OAEC Nursery joins Fibershed

The OAEC Nursery is a new member of Fibershed, a consortium of growers, ranchers, artisans, and retailers working to create a culturally, socially, economically and ecologically viable local textile industry.  Fibershed encourages the revival of local fiber systems through research, education and expanding markets for regenerative textile manufacturing from soil-to-soil.

The OAEC Nursery is helping to fill a missing niche in our local textile system by offering dye plants that have been cherished for centuries by traditional textile artisans but that are now hard to find in the wake of industrialization and the introduction of synthetic chemical-based dyes.

Ready to grow your own jeans?  We are especially excited to offer various kinds of Indigo, including Japanese Indigo, a variety that is well suited to our bioregion.  As compost-philes, we were fascinated to learn that in order to make the indigo dye water soluble, it must be composted first!  Read Fibershed’s PDF to learn more…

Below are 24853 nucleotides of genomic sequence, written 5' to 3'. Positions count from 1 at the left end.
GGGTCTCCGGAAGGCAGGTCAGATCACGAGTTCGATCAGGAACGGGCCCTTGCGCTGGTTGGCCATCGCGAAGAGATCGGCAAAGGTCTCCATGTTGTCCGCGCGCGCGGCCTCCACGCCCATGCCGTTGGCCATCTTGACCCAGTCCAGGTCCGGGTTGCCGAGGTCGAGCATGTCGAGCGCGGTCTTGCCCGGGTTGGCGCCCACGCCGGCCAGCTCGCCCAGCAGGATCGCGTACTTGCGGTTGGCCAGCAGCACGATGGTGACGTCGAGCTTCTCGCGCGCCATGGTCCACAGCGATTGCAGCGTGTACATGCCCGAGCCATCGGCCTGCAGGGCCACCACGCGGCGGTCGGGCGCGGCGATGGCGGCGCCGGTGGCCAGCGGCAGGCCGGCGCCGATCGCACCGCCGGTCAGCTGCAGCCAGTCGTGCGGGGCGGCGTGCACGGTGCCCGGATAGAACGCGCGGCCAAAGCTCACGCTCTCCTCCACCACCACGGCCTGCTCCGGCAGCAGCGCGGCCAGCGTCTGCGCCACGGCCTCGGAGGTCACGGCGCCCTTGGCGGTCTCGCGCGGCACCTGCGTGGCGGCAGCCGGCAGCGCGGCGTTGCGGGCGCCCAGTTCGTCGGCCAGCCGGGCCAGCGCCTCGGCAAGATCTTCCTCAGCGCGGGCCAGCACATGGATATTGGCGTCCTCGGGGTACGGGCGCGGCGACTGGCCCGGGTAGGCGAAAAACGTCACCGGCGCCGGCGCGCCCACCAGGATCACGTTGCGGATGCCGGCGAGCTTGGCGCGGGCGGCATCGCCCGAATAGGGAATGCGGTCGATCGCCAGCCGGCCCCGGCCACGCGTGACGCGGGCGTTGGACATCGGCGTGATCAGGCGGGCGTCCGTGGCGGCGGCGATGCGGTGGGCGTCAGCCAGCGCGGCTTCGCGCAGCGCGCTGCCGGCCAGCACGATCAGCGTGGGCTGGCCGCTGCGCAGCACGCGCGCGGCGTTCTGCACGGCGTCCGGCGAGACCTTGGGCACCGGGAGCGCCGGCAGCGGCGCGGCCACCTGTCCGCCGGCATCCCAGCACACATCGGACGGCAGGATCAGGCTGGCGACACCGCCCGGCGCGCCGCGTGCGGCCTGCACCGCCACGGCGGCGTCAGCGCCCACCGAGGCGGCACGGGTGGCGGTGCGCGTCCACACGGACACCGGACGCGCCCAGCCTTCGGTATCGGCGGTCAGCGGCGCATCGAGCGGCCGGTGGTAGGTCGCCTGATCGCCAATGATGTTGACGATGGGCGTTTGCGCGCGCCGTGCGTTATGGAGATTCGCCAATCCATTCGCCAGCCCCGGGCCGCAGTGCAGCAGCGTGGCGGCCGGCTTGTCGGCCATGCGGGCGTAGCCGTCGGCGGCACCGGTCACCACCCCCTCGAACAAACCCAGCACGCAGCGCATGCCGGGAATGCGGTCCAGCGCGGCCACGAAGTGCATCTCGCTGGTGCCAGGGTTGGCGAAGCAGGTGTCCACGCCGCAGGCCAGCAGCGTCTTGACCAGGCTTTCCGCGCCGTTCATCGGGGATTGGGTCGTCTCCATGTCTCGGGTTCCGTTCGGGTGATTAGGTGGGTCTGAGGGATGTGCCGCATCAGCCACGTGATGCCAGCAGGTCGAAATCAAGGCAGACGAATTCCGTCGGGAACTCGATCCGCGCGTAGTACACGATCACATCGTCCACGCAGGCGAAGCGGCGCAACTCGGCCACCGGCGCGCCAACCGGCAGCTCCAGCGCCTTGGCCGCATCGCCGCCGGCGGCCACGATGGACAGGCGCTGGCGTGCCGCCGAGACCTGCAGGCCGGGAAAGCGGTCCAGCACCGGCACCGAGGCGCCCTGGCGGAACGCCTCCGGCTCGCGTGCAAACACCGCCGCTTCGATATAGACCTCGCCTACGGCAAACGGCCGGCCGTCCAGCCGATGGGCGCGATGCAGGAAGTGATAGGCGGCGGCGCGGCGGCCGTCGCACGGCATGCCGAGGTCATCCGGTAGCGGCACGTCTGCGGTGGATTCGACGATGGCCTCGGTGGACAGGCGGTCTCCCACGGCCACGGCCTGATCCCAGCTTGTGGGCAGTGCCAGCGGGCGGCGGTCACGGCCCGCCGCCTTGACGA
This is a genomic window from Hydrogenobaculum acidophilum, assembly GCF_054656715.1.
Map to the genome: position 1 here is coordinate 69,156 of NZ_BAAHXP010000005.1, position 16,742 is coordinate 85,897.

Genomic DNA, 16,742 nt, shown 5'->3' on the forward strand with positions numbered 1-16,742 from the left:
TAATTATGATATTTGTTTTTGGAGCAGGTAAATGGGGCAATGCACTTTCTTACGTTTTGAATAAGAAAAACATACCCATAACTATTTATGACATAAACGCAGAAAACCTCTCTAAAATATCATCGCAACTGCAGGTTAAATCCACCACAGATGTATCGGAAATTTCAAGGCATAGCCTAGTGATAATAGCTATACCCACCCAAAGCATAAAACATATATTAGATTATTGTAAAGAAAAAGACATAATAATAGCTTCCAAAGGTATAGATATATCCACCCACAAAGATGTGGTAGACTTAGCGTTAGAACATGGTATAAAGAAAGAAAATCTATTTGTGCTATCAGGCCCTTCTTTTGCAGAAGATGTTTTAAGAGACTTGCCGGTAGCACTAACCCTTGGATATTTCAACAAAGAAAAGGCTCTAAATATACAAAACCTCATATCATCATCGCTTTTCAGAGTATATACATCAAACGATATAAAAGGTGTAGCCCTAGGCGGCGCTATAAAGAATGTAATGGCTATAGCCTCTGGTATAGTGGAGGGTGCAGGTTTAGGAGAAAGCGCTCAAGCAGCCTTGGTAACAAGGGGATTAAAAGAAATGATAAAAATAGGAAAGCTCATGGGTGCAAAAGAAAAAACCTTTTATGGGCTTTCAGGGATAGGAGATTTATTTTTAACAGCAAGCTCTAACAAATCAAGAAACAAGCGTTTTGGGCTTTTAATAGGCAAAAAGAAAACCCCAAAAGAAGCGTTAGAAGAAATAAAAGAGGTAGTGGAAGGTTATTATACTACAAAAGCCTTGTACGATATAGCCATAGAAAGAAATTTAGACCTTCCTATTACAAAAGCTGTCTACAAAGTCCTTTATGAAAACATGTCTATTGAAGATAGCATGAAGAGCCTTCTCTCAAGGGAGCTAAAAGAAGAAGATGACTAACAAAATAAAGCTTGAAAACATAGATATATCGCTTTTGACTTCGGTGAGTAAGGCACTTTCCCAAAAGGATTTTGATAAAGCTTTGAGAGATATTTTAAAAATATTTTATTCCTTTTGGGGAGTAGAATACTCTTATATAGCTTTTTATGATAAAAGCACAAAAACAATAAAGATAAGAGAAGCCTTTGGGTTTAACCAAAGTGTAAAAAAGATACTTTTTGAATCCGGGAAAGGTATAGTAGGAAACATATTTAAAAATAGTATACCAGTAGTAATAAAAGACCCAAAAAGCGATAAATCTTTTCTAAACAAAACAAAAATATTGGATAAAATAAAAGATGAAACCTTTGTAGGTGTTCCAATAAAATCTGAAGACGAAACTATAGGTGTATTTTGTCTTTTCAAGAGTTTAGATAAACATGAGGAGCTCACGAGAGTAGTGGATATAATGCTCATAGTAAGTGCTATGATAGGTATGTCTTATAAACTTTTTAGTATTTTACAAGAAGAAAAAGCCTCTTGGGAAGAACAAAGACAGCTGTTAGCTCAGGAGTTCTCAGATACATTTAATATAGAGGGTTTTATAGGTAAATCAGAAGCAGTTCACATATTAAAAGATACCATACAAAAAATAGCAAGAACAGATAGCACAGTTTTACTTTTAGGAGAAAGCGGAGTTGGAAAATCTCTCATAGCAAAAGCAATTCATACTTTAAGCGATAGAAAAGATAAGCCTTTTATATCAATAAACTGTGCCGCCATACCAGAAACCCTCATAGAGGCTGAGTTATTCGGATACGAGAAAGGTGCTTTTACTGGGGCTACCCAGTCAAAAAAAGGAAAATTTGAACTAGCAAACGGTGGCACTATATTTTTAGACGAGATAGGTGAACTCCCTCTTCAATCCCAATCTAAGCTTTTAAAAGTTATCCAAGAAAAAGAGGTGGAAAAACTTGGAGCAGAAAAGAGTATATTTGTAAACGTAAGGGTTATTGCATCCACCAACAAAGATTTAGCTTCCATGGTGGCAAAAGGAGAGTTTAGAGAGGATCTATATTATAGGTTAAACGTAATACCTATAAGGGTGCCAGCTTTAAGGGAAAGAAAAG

Here is a partial list of just some of these historically important dye plants that the nursery is offering this summer:

Dyer’s chamomile,  Anthemis tinctoria, used to create a yellow color

Japenese Indigo,  Persicaria tinctoriadoes, does exceptionally well in Northern California and is the best dye plant for creating a colorfast blue dye, annual, offered in 6-packs, just enough for several of your own dye vats

Chinese Woad, Isatis indigotica – distinctive blue dye, and unlike the more common Woad, Isatis tinctoria, originally native to the steppes and desert zones of the Caucasus, Central Asia and Western Asia (but is now invasive in southeastern and Central Europe and western North America), is NOT invasive

Blue Wild Indigo, Baptisia australisa perennial native to much of central and eastern North America and particularly common in the Midwest, used to create a blue dye.

Desert False Indigo, Amorpha fruticosa, used for blue dye by native people

Weld, Reseda luteola, classic dye plant used to create a bright yellow

Dyer’s Madder, Rubia tinctorum, historically important for creating a deep red dye

Hopi Dye Sunflower, used by the Hopi people to make a dye for cotton, wool and basketry. Colors derived include maroon-red, deep maroon, dark purple, deep lavender, medium blue and black.

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